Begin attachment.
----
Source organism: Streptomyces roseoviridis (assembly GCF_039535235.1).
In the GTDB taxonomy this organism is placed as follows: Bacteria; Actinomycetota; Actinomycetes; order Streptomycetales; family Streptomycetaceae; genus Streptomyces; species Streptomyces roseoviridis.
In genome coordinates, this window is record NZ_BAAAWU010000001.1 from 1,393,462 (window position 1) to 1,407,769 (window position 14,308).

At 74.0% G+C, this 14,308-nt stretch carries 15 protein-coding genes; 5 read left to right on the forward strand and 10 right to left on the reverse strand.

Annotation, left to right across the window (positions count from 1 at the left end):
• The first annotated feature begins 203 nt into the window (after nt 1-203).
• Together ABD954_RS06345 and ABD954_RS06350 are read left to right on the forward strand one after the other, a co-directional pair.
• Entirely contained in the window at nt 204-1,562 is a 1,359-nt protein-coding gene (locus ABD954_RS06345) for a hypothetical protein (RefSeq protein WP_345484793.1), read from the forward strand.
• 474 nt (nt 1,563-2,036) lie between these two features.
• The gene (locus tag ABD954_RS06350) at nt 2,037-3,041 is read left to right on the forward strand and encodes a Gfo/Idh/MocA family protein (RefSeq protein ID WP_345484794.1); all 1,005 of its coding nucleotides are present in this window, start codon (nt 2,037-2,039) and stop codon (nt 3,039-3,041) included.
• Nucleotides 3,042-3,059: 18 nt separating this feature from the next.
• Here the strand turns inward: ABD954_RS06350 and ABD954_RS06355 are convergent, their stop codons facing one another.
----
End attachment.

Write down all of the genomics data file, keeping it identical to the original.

Source organism: Streptomyces roseoviridis (assembly GCF_039535235.1).
In the GTDB taxonomy this organism is placed as follows: Bacteria; Actinomycetota; Actinomycetes; order Streptomycetales; family Streptomycetaceae; genus Streptomyces; species Streptomyces roseoviridis.
In genome coordinates, this window is record NZ_BAAAWU010000001.1 from 1,393,462 (window position 1) to 1,407,769 (window position 14,308).

At 74.0% G+C, this 14,308-nt stretch carries 15 protein-coding genes; 5 read left to right on the forward strand and 10 right to left on the reverse strand.

Annotation, left to right across the window (positions count from 1 at the left end):
• The first annotated feature begins 203 nt into the window (after nt 1-203).
• Together ABD954_RS06345 and ABD954_RS06350 are read left to right on the forward strand one after the other, a co-directional pair.
• Entirely contained in the window at nt 204-1,562 is a 1,359-nt protein-coding gene (locus ABD954_RS06345) for a hypothetical protein (RefSeq protein WP_345484793.1), read from the forward strand.
• 474 nt (nt 1,563-2,036) lie between these two features.
• The gene (locus tag ABD954_RS06350) at nt 2,037-3,041 is read left to right on the forward strand and encodes a Gfo/Idh/MocA family protein (RefSeq protein ID WP_345484794.1); all 1,005 of its coding nucleotides are present in this window, start codon (nt 2,037-2,039) and stop codon (nt 3,039-3,041) included.
• Nucleotides 3,042-3,059: 18 nt separating this feature from the next.
• Here the strand turns inward: ABD954_RS06350 and ABD954_RS06355 are convergent, their stop codons facing one another.